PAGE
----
[A-List] Terms "natural" and "ecological"
cb31450 at gmail.com
Wed May 2 12:47:40 MDT 2012
Terms "natural" and "ecological"
Charles Brown charlesb at CNCL.ci.detroit.mi.us
Tue May 12 13:17:21 PDT 1998
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Without discounting Carrol's caveat on "natural" and "ecological"
sowing confusion, there are important concepts such as "nature-for-us"
which are valid for deciding what is to be done in relation to nature.
"Nature" is vast and invincible vis-a-vis humanity. How many stars are
there ? More than a trillion ? The earth is also powerful relative to
us, in the sense that we cannot obliteate the whole earth. An
unnatural mode of life is one that leads to destruction of
nature-for-us, "pissing in our own soup" so to speak. This is pretty
clear with respect to "external" nature. The confusion is sown in
discussions of "internal" nature or bodily instincts. All other
species' activity is dominated by instincts and individuals learning
from living individuals. Humans uniquely learn from dead generations
of the species (history) and a larger portion of living species
members (society); AND humans retain bodily instincts that are
preserved and overcome (dominated) by this socio-historical learning,
but not utterly obliterated by learning. The internal ecological and
natural challenge is to prophesize what is the optimum balance of
learning and instinct for happiness and survival. The external
ecological or natural challenge is an analogous prophesy.
The concept of "natural" is "what is in relation to us", or for-us.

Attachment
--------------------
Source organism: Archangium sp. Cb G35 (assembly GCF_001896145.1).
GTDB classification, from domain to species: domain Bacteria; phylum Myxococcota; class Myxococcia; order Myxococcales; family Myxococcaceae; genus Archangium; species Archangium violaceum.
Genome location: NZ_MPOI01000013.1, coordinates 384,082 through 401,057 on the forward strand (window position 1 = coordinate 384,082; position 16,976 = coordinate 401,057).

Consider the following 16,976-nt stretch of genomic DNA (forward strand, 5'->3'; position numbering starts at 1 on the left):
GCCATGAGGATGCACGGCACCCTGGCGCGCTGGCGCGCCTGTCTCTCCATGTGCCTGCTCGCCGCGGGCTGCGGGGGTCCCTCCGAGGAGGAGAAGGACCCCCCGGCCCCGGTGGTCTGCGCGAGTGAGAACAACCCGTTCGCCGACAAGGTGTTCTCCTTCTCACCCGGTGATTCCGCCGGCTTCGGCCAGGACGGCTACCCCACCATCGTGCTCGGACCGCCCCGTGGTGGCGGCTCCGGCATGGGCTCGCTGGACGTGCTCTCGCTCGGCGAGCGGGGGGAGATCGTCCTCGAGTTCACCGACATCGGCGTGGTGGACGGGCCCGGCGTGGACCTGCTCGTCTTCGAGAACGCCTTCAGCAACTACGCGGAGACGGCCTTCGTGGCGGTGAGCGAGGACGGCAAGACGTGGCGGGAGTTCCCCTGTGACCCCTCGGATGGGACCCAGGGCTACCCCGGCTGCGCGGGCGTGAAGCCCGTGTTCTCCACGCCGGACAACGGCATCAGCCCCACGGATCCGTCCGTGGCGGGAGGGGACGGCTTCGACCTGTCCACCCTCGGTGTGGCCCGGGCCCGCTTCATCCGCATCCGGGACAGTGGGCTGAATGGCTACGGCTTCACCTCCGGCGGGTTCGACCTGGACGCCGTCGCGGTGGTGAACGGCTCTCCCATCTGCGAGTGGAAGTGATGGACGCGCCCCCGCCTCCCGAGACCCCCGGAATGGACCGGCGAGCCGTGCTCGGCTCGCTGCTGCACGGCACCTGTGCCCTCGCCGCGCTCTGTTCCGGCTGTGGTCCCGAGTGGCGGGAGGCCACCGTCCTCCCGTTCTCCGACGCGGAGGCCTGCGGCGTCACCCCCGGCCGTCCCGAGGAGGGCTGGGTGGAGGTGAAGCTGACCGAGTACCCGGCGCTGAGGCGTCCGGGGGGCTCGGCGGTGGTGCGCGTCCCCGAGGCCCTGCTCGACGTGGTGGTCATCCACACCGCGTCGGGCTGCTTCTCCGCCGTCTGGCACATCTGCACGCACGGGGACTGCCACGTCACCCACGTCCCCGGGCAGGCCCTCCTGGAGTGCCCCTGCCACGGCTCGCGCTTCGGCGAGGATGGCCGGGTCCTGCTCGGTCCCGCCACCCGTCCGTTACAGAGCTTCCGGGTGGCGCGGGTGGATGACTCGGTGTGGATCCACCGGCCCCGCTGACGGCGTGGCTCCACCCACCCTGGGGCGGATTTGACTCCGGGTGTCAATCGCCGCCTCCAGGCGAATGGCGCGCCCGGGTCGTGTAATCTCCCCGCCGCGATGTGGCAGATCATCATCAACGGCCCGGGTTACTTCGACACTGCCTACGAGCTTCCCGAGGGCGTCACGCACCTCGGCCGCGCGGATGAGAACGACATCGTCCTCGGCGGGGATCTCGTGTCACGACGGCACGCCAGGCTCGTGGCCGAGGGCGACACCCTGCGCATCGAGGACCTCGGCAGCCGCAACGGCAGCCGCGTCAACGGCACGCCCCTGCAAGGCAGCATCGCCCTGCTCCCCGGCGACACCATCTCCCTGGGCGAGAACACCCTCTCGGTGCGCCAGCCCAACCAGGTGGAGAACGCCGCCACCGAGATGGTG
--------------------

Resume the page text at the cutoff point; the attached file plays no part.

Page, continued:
>>> Carrol Cox <cbcox at rs6000.cmp.ilstu.edu> 05/12 2:36 PM >>>
> then nothing is unnatural. The term becomes
Correct, the term always has been meaningless except in contexts where
there is a mutually agreed on *verbal* definition of it. Whenever it
appears in polemics, bourgeois or marxist, in the context of arguing
that a given position ir activity of *some human* is "unnatural" in
contrast to the "natural" position or activity of *some other human*
it serves only to sow endless confusion. *Never* use it in a context
in which disagreement over its meaning exists. "Ecology" should
probably also be used in a "neutral" or technical sense. Then one can
argue whether a given set of ecological relations are destructive,
constructive, or irrelevant. As a polemical term (positive or
negative) it clearly only creates confusion.
This debate is moving in a positive direction: a debate grounded on
the assumption that all parties of it (a) hold fundamental positions
in common and (b) are operating in good faith. Use of such blank
checks as "ecology" or "natural" as polemical terms can destroy those
The core meaning of "nature" in any context has to be, "what is."
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